Better Safe Than Sorry

Is It Safe To Drink Kombucha While Pregnant? An OB-GYN Answers

It might be time to find a new brew (at least for a bit).

Originally Published: 
Although healthy, kombucha isn't a beverage health practitioners advise drinking while pregnant.
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One of the tricky parts of pregnancy is understanding what food and drinks you're not allowed to have, whether it's for the safety of your baby or your own overall health. Some of these things you have to forgo while pregnant are a given — alcohol and sushi are at the top of the list of what goes first. Some of the other things you might have to give up aren't as obvious, but it's important to be equipped with all this knowledge so you can keep yourself and baby healthy. Something you may not have considered problematic while pregnant is kombucha. But if you love this fermented beverage, you'll inevitably find yourself asking, Can you drink kombucha while pregnant? And, well, you might be surprised by what you find out.

Because while healthy, it is (alas) yet another thing that's best to avoid. Scary Mommy spoke with a doctor to find out exactly why.

What is kombucha?

Kombucha is quite literally made from bacteria, as it's a fermented drink. You'll see it lining the refrigerator shelves in myriad flavors at your local grocery stores. According to the Mayo Clinic, kombucha is a colony of bacteria and yeast added to sugar and tea. Once these are all combined, it results in a vinegar — which is why kombucha has such a strong flavor — plus some gut-healthy vitamins. Despite many kombucha drinks not actually tasting like tea, kombucha is a tea drink made with black or green tea. It's just that plenty of kombucha manufacturers add other flavors that largely mask any tea flavor.

You can make your own kombucha at home, too, if you're looking for a more natural drink. You just need a SCOBY (symbiotic colony of bacteria and yeast), which is a mother culture that starts the kombucha process. It's possible to make your own SCOBY, but they're not easy to make — and if not done correctly, it could end up making you sick if you make kombucha out of it. Purchasing it from a professional is a better bet for newbie kombucha brewers. However, you should put a pause on that hobby during pregnancy. Here's why.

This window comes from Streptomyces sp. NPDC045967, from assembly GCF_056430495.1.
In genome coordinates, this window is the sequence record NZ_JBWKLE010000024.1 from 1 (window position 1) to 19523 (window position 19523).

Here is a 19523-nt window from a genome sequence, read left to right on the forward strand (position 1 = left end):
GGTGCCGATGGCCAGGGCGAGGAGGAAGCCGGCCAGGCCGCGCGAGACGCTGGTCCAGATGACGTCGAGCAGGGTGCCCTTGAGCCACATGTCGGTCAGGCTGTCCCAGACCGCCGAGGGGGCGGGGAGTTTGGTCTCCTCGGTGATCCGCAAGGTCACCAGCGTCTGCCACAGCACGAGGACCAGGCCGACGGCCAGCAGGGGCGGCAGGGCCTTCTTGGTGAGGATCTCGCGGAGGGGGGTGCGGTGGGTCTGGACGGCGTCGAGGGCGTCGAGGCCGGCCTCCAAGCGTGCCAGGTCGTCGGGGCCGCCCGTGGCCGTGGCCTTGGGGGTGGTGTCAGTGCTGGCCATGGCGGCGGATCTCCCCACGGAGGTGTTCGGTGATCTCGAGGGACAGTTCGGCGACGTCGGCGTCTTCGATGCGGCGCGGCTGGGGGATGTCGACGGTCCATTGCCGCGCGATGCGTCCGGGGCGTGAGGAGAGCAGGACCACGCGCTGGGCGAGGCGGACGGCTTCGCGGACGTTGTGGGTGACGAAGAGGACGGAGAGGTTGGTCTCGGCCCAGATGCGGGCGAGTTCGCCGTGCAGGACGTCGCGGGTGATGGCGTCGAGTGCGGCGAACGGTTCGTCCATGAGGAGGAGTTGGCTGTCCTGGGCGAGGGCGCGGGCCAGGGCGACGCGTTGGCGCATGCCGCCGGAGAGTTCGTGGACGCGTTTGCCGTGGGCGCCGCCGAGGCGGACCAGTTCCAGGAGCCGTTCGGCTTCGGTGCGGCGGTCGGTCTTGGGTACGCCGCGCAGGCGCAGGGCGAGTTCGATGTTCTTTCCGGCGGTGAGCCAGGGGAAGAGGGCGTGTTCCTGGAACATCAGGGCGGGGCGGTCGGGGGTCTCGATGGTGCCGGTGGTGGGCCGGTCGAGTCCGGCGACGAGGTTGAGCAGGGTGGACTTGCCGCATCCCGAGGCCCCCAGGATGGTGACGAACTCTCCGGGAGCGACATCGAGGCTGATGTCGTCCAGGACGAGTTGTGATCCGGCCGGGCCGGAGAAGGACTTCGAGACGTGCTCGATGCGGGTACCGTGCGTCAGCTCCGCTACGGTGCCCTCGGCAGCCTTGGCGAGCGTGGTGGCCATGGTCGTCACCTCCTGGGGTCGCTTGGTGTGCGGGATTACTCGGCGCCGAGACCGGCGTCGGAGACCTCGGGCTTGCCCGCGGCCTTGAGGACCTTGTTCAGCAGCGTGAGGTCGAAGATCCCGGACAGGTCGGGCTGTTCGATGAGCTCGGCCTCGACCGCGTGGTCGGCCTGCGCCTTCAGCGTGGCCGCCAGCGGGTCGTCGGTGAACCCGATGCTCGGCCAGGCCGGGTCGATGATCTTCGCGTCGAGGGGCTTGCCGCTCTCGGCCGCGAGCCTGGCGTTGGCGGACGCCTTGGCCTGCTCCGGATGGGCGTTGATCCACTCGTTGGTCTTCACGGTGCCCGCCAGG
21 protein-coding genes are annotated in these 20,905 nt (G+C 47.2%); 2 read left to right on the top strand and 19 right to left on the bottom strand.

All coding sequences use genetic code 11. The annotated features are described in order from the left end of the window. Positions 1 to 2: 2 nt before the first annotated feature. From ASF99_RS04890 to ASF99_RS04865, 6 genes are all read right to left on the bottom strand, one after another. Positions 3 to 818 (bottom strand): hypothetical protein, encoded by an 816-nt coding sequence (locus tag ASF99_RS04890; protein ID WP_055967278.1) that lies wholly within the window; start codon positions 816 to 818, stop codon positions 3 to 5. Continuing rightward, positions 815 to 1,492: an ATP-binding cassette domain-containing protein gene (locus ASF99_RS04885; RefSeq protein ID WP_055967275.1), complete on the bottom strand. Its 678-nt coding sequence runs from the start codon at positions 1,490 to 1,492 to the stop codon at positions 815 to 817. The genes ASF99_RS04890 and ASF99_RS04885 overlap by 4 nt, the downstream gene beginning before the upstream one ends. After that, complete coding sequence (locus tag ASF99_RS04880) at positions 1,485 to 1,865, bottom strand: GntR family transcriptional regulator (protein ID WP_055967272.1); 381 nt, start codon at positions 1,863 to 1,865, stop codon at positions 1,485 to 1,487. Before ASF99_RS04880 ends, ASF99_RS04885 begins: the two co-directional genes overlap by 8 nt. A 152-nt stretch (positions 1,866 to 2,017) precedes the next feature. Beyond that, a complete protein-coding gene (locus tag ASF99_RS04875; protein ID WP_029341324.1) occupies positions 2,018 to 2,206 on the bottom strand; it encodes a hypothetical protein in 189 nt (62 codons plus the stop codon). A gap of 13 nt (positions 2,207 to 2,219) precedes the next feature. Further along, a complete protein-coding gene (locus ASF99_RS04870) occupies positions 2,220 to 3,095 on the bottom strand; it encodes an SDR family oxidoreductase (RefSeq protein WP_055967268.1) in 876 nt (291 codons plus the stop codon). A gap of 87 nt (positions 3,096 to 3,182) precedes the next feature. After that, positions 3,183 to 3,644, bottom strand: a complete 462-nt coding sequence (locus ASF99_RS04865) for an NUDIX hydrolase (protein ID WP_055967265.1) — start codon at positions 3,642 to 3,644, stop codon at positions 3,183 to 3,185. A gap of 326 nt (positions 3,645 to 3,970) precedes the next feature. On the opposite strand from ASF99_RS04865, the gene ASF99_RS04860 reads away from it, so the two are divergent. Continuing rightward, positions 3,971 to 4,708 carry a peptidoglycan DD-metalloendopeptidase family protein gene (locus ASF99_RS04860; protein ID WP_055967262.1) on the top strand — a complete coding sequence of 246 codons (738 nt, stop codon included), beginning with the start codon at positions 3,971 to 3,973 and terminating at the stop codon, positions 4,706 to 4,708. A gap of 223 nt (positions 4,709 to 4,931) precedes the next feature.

Can you drink kombucha while pregnant?

If you've picked up a bottle of kombucha at the store recently, you might have noticed a note on the label advising you not to drink it if you're pregnant. "It's always a high-risk situation for a company to recommend its products for pregnant women," says Felice Gersh, MD, OB/GYN and founder/director of the Integrative Medical Group of Irvine, in Irvine, CA, and the author of Menopause: 50 Things You Need to Know. "Advising against their use in pregnant women is always the safest position for any company to take. The theoretical concern is that they will cause an infection in the pregnant woman, as there is live bacteria in it and pregnancy is a time when women's immune systems are somewhat compromised."

It's also worth noting that the fermentation process of the kombucha produces minimal alcohol, which is obviously not advised for pregnant people. The tea present in the kombucha also has minimal caffeine, another substance that pregnant women are generally advised to scale back on. However, as Dr. Gersh notes, there are no firm studies or research on kombucha's effects on pregnant people. She also points out that you shouldn't be concerned if you are currently pregnant and have had some kombucha. There's no need for panic — just probably don't have any more until you give birth.

When can you resume drinking kombucha?

Happily, you can go back to drinking kombucha as soon as you're no longer pregnant, according to Dr. Gersh. There's little to no concern with breastfeeding, though you can always check with your own health care provider if you want personalized advice based on your medical history and lifestyle.

Expert Sources

Felice Gersh, MD, OB/GYN and founder/director of the Integrative Medical Group of Irvine, in Irvine, CA, and the author of Menopause: 50 Things You Need to Know.

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